Friday, November 28, 2008

A City Under Siege

High temperature, no appetite, listless, subject to mood swings – all the symptoms of cabin fever. Being besieged is less glamorous than you think. I recall gloomily that “siège" is French for seat, and that about sums up our crisis so far - glued to the sofas, noses to the small screen. We’re becoming couch aloo.

On Wednesday, we drop my brother at the airport. “Last guest gone,” Monu smiles, edging the car back into the seething traffic, heading for home. “Old life starts.” He couldn’t be more wrong. Just as Michael’s plane is taking off, terrorists put the “bomb” back into Bombay, with co-ordinated attacks in ten locations across the south of the city. “Old life” goes on hold.

Thirty-six hours later, the National Security Guard’s still operating to “sanitize” the three remaining occupied buildings. It’s difficult to know what’s happening – the NSG has gagged the media, because terrorists are tracking operations via television, but that doesn’t stop twenty-four hour coverage of the events. Old footage is played in permanent loops, with live voiceovers, and the flashing strap-line “Breaking News” – you get blasé about being on tenterhooks, after the first twelve hours.

We’re told to stay indoors, until advised otherwise, although the attacks are centred miles away in South Mumbai. I try to rustle up a sock-knitting, bandage-rolling attitude, and am grumpily ironing (in thirty-five degrees of sunshine, Stoicism doesn’t come near the mark...), when I discover that a colleague has gone outside to shop. If she can, I can, I think, reaching for my goggles. I know going for a swim would hardly cut the mustard, with the Maquis, but it’s a small gesture of defiance. Also, if I have to stay indoors a minute longer, I am going to start making friends with the cockroaches...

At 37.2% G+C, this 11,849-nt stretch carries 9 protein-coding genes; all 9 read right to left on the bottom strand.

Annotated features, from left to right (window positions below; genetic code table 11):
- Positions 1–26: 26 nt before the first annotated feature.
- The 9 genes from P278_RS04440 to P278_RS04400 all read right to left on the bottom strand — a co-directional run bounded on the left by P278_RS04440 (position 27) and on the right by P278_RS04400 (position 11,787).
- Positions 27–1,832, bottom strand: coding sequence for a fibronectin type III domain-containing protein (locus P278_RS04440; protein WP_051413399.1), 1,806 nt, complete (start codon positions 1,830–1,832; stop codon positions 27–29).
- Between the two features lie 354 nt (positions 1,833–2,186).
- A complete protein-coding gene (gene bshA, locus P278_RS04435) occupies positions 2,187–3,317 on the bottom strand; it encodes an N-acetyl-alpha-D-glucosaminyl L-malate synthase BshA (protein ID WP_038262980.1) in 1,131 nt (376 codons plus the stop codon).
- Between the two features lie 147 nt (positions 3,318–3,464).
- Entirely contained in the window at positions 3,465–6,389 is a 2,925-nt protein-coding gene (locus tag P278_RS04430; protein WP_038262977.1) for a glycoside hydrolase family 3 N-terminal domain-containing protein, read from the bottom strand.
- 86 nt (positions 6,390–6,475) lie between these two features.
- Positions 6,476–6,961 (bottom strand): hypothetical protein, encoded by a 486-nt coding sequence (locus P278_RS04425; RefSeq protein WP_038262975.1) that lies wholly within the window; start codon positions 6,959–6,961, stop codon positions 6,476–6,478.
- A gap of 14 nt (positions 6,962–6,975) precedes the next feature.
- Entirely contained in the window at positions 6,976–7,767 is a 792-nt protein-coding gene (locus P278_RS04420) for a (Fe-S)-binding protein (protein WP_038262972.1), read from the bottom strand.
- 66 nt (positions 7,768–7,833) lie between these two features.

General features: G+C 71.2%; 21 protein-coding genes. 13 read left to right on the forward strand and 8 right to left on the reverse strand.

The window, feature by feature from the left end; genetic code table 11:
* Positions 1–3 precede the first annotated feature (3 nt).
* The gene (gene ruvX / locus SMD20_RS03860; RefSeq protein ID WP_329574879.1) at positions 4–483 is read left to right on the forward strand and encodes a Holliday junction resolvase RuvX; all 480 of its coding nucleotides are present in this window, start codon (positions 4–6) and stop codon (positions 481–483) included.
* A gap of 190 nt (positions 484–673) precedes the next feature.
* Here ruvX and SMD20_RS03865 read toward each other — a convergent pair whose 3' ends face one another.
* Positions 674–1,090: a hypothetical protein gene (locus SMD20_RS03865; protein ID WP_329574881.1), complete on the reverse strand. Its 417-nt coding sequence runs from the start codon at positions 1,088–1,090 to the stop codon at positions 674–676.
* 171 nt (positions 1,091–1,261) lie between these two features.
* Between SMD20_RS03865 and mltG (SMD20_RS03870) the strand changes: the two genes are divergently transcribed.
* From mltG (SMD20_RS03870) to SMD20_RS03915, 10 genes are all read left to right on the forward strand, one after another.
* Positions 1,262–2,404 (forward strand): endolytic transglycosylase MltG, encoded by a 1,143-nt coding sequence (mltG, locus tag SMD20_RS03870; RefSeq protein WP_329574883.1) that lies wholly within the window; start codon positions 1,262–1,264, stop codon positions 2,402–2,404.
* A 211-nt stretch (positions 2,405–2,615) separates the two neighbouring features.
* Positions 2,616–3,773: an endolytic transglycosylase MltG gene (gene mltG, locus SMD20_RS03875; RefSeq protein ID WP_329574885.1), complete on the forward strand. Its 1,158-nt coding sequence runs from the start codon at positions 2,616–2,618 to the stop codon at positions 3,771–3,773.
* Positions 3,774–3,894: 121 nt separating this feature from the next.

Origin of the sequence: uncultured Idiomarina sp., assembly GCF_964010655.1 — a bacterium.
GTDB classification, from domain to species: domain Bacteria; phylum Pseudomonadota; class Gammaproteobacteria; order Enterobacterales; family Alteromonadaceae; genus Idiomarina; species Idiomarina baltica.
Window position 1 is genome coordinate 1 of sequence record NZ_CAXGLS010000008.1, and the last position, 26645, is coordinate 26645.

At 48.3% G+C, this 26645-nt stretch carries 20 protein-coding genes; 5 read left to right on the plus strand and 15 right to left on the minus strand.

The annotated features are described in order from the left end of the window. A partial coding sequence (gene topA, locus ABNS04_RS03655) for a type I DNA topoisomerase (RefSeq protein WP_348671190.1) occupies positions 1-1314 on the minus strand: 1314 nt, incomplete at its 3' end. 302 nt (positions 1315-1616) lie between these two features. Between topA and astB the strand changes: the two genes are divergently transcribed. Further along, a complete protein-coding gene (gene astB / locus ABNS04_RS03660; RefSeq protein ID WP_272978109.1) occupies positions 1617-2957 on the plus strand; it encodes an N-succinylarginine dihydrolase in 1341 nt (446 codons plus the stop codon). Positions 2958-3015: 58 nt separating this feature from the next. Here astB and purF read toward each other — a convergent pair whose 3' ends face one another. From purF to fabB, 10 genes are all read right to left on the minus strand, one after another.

The heavy iron gates in the basement are bolted, but the security guard smiles Good Morning, and lets me out onto the street. And there is Powai, with his wife and golden Labrador, going about his business. Everything looks normal – the road diggers are digging the roads, the vegetable-man’s sitting on his stall, selling custard apples and guava, and a woman’s chasing dust-heaps, with a whisk-broom, back and forth. The only difference, today, is the tuk-tuks at the side of the road. They’re gathered in their usual nest, like a pile of beetles, but their drivers aren’t sleeping, with their legs looped over the handlebars and their feet poking out into the fresh air. The men in khaki are poring over the news, six heads bent over one paper. Something’s definitely up.

I peer into every young brown face, looking for the telltale signs of Deccan Mujahideen membership. It’s tricky because no-one had heard of them until now, so they hardly have a signature look, yet. Rumour’s running away with itself, with a microphone in its hand. Pakistan’s mentioned, the LeH, but officials won’t be drawn into speculation, and are prioritizing saving lives over apportioning blame, for the time being. Good for them. The bullets don’t fly any thinner or slower, for knowing whose finger’s on the trigger.

Yesterday, Bhavika rings in the early morning. “Akanksha centres are closed today,” she says, “so I will see you tomorrow.” I find solace in her supposing we’ll all be here by then, to tackle our three times tables down in Mankhurd. In the event, schools are closed, today, too, although the Indian Stock Exchange is trading again, I note.